Health and human sciences - additional checks
All offers are subject to satisfactory screening in terms of your health, welfare and disclosure and barring processes, before the start of your course.

If you do not pass these checks satisfactorily you will not be able to start a course with us. If your checks are not completed before the first day of the course you may be able to start.  If you subsequently fail to pass either of these checks satisfactorily your place will be withdrawn.

Occupational health clearance 

Applicants are required to undergo a health assessment prior to the start of the course. This is to ensure that you are physically and mentally suited to a career in health. If you have any concerns about your medical suitability, you are advised to discuss this with your GP. The questionnaire will be sent out with offer letters; this forms the basis of the health screening so it is vital that all questions are answered as fully and honestly as possible. The questionnaire covers the issue of vaccinations and it is important that students are aware that they will need to have a full range of immunisations before they start a placement.

Disclosure and Barring Service (DBS) Enhanced Disclosure

Our courses require students to work in positions requiring public trust. In order to ensure public protection and safety, all applicants will be asked to declare any convictions or cautions against them, and to declare any pending prosecutions. This can be done on the UCAS application form.

Enhanced disclosures will be made on all students when they hold conditional firm or unconditional firm status. You will be sent details of how to complete the check online as part of your offer, with details of how to do so at this point. This process must be completed, even if a check has recently been completed for another organisation. All information is treated in the utmost confidence.

A disclosure which contains details of an offence does not automatically preclude study on one of our courses. We operate a Professional Issues Committee which will consider each case individually and confidentially. In all instances, the committee is assessing whether the disclosure would prevent an applicant from going on placement or obtaining employment on graduation.

Information for students who have previously resided outside the UK as an adult (i.e. from age 18 or over)

Alongside the Disclosure and Barring Service (DBS) checks which are undertaken for all applicants, any periods of previous residence abroad, of twelve months or more as an adult, need to be covered by a 'certificate of good character' (or similar) from the country concerned. Residence aboard includes, but is not limited to, travelling, studying, working and postings with armed forces*.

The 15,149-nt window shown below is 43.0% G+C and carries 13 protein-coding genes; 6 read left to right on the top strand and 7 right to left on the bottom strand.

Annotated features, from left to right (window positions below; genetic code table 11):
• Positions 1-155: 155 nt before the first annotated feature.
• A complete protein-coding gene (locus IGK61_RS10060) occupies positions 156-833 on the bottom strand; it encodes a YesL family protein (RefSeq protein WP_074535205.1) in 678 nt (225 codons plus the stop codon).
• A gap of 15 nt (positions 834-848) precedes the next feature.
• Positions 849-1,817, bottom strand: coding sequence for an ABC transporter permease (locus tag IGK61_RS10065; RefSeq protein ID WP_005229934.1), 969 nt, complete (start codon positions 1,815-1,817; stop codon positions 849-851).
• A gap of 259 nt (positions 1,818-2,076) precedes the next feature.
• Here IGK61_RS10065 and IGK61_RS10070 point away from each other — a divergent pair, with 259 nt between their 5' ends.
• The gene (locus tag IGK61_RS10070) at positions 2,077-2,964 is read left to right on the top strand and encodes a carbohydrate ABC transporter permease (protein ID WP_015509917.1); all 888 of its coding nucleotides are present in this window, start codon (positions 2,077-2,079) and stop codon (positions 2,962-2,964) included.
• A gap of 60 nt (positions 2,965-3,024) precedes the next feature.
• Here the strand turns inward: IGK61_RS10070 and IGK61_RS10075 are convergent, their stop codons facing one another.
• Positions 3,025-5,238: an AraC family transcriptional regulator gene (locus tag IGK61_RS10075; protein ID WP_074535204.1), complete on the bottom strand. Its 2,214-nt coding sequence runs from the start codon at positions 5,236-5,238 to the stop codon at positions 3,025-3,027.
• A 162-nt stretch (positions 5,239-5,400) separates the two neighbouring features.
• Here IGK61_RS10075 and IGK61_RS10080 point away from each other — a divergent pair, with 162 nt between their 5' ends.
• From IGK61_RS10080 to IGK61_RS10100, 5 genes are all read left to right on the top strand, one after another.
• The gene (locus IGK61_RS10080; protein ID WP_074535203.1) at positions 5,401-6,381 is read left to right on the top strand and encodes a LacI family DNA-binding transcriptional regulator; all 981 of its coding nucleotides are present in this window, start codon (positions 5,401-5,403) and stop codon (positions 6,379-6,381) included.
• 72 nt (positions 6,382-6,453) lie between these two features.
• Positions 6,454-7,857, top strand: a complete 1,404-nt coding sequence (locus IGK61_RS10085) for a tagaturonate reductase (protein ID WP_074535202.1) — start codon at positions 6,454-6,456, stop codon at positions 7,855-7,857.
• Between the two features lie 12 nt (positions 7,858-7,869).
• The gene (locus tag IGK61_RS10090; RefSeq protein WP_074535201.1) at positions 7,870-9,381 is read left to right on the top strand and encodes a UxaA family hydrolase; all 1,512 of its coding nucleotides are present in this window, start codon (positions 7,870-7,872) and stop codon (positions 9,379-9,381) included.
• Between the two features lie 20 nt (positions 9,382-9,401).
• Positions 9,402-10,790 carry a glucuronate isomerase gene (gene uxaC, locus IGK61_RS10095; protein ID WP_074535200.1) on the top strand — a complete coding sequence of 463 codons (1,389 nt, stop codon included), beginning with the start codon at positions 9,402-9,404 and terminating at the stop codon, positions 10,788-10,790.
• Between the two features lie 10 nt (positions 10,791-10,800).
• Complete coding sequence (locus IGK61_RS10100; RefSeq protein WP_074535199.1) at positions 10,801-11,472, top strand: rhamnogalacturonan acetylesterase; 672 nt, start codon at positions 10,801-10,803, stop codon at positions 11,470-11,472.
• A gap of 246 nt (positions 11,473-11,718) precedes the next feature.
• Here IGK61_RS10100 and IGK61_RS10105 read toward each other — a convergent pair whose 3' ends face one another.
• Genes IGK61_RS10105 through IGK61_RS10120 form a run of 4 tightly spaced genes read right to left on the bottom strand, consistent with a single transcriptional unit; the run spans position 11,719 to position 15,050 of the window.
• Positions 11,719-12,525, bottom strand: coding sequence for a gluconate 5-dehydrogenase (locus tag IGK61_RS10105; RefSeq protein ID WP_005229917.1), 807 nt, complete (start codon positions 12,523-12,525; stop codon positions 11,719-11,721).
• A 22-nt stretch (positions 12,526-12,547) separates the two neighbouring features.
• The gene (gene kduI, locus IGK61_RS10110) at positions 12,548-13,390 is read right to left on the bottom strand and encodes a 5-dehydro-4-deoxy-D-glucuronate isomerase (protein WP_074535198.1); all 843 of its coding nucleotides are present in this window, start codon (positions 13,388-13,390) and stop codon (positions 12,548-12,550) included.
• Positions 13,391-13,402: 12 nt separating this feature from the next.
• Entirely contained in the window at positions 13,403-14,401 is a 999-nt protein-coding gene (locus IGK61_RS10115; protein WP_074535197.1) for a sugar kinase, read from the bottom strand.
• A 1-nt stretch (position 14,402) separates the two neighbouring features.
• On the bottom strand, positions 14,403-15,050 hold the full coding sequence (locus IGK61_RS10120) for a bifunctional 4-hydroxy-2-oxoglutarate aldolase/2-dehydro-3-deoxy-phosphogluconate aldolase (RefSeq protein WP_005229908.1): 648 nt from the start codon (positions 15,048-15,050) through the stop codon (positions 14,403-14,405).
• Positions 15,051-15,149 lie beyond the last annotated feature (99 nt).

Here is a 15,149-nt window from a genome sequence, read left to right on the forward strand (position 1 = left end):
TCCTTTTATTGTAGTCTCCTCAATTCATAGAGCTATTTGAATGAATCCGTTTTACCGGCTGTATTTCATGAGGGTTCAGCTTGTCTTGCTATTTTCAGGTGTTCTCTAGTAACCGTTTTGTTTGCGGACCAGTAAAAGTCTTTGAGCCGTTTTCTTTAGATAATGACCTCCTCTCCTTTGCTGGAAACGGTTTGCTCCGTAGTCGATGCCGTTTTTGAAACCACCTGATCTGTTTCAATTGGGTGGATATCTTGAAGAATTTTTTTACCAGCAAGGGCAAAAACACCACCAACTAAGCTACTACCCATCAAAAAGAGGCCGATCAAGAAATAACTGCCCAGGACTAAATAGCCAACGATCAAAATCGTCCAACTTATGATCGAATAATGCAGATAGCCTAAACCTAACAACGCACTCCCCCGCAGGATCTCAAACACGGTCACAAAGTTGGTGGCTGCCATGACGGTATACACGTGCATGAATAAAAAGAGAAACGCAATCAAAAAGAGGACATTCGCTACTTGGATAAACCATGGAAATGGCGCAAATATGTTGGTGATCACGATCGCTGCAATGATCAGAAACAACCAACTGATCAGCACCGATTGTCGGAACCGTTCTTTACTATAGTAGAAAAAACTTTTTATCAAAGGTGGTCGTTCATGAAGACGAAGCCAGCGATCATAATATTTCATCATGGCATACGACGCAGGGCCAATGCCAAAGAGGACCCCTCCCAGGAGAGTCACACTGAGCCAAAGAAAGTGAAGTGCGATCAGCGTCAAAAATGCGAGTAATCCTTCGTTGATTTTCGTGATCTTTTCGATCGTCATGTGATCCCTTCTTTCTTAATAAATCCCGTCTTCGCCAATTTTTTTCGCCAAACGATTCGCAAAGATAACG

If, since the age 18, you have resided outside the UK for more than twelve months (either continuously or in total) it is your responsibility to obtain the relevant certificate(s). The University cannot apply for these certificates on your behalf or pay for the costs involved. This process can take some time and you are strongly advised to apply at the earliest opportunity. Students who have previously resided abroad will be unable to start student placements without this certificate.

For information about applying for such certificates, please consult the DBS website: overseas police check section.

*If your period of residence abroad took place whilst serving in the military, you may submit an extract from your military record instead. The extract you provide must:

  • be the original document you were given, not a copy
  • cover (and state that it covers) all of the periods within the past ten years during which you were overseas for twelve months or more (whether continuously or in total) and confirm you were serving in the military at this time
  • expressly disclose any and all convictions you may have received during this time
  • be from an identified source that we can contact if we need to verify the extract's authenticity. 

If you cannot obtain a criminal record certificate from the relevant country. 

It is not always possible to obtain a certificate from countries that do not have functioning criminal record regimes or refuse to provide these to anyone other than their own citizens.